Earlier this week, a non-technical friend of mine on "the list"1 asked whether anyone had experience using Dropbox. She said she needed to free up space on her phone and thought she could use it to offload photos and share them from there.
Now, admittedly, my use case for Dropbox (or its alternatives) is quite different. I'm primarily using them to have universal2 access to files. I often use it as a poor man's GitHub for throwaway ideas that I want to access from work or home. Even so, I thought using Dropbox would be a real disappointment for her. I guess it is one of their selling points but it seems like a bolt on. At $10 a month for 1 TB of storage, I would point someone at Flickr. Even their ad-free solution is only $50 a year for the same storage amount and they have a large set of photo specific features that Dropbox can't compete with.3
It was helpful thinking about this, if only to confirm that in this case buying a service from Flickr far outweighs the costs of rolling my own, even if I use only a fraction of the capabilities they provide.
Some others on the list brought up issues such as privacy and data ownership. Personally, if someone at Flickr wants to see pictures of my last/lost weekend in Las Vegas, more power to them. I do realize though, that this is a real and growing concern. The Fappening definitely brought these issues to a wider range of people.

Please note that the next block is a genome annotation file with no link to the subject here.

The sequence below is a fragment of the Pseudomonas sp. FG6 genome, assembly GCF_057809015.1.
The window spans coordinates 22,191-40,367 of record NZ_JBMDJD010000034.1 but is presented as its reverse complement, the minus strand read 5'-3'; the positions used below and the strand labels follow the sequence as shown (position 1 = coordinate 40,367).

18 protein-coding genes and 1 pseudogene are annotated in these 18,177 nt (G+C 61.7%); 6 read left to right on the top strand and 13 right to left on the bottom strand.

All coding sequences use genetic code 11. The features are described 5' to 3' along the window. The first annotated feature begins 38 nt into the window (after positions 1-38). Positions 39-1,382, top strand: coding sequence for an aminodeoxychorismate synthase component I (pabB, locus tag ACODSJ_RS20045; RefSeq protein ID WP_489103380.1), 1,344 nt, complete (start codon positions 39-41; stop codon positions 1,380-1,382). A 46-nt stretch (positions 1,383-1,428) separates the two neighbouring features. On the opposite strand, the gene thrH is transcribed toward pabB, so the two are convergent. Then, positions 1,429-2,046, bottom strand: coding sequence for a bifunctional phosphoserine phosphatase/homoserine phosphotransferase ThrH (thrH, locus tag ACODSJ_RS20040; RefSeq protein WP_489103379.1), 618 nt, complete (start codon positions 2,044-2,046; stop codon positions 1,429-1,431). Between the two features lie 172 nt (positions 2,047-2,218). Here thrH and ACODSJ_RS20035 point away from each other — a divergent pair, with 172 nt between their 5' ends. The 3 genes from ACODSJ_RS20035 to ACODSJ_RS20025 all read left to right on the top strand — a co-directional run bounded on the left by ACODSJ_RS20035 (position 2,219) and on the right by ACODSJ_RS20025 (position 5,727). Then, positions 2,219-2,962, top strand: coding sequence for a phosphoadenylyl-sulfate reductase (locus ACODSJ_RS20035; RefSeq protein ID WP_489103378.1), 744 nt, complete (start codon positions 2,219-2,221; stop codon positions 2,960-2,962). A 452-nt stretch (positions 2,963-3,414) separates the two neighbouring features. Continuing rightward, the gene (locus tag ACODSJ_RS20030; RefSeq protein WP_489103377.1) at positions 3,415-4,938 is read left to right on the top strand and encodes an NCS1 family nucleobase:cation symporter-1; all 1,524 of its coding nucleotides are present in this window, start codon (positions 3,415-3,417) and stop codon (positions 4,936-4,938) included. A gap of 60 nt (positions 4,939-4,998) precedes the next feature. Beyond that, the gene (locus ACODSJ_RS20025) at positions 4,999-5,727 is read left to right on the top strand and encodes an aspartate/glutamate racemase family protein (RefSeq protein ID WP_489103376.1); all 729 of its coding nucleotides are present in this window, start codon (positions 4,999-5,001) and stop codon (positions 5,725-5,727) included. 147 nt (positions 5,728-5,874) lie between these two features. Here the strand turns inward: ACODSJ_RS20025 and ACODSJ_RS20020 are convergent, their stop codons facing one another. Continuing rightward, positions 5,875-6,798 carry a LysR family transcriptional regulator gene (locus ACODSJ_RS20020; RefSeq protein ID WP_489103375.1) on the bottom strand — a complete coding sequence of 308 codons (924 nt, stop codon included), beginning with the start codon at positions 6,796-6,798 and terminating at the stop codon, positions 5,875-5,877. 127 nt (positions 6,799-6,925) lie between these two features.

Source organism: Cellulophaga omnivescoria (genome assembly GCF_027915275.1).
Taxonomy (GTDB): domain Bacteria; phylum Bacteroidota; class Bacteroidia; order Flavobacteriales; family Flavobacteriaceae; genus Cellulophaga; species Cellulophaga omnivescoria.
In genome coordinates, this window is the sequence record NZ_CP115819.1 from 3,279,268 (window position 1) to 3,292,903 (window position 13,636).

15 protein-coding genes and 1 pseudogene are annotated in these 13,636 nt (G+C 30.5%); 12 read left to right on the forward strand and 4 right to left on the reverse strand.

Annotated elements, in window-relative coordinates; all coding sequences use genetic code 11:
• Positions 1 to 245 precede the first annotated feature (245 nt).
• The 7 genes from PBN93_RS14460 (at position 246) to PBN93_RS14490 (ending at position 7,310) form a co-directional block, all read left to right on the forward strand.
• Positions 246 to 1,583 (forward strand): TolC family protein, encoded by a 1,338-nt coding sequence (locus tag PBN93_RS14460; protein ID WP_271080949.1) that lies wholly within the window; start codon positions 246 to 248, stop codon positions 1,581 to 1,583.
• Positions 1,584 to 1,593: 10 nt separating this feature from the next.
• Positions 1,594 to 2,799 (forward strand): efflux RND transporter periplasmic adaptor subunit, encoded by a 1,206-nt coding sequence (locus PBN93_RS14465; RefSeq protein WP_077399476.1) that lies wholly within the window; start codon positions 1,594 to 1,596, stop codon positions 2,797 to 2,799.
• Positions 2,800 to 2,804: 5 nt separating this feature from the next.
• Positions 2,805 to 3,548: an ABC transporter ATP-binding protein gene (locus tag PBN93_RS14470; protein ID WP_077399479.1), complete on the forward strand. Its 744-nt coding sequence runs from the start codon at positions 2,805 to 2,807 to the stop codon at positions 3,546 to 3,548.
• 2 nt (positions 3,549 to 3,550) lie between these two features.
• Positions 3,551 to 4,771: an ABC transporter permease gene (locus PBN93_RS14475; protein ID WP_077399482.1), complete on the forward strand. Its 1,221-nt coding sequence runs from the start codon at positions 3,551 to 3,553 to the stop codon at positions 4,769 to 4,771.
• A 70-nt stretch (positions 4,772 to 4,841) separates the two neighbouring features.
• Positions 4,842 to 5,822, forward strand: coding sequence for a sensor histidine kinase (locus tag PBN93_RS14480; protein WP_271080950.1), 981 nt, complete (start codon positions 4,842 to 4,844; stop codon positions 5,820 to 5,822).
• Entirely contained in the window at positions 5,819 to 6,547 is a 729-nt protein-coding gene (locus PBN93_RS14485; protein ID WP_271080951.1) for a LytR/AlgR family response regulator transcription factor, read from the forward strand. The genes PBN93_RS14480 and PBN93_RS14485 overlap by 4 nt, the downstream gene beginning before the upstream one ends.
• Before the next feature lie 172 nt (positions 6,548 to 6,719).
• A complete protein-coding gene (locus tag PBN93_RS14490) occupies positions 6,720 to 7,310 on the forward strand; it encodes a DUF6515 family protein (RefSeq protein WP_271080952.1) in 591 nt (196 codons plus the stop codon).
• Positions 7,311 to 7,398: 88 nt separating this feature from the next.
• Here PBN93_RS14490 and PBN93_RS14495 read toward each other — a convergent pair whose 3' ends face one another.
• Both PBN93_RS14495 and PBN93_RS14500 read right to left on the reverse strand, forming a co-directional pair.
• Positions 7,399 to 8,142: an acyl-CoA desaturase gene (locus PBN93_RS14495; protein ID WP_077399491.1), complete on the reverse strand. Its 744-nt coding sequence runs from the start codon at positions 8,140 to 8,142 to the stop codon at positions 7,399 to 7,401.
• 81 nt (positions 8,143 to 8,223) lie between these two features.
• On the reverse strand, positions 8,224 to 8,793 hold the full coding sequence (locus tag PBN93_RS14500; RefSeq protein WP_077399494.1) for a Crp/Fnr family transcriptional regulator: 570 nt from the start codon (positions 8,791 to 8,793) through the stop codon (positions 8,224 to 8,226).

So this got me thinking... What would it look like to have a "social media appliance"? User selectable applications that allowed them to manage and share information and documents, friend discovery, consuming data from friend shares, etc. Moving from a Facebook-centric spoke and hub model to a peer to peer model, with integration points to existing services as they allow.
I know this is hardly a revolutionary idea, but all attempts so far have failed. Even Ello, with all its beta program bluster, is hardly touched in my social circles. What combination of features, security, privacy, and ease of use would such a solution need to embody to gain any traction?
"the list" is an email list I belong to. Just a small group of really smart people, some technical, some not so much, who know each other through various vectors and like to chit chat throughout the day. A very low signal to noise ratio. It's tried to morph into a chat room but has resisted the push so far. ↩
- Well, nearly universal. Nike has blocked access to the Dropbox client, so I need to use the web client there
- Disclosure: I have a grandfathered in Flickr Pro account which is cheaper by half with unlimited storage.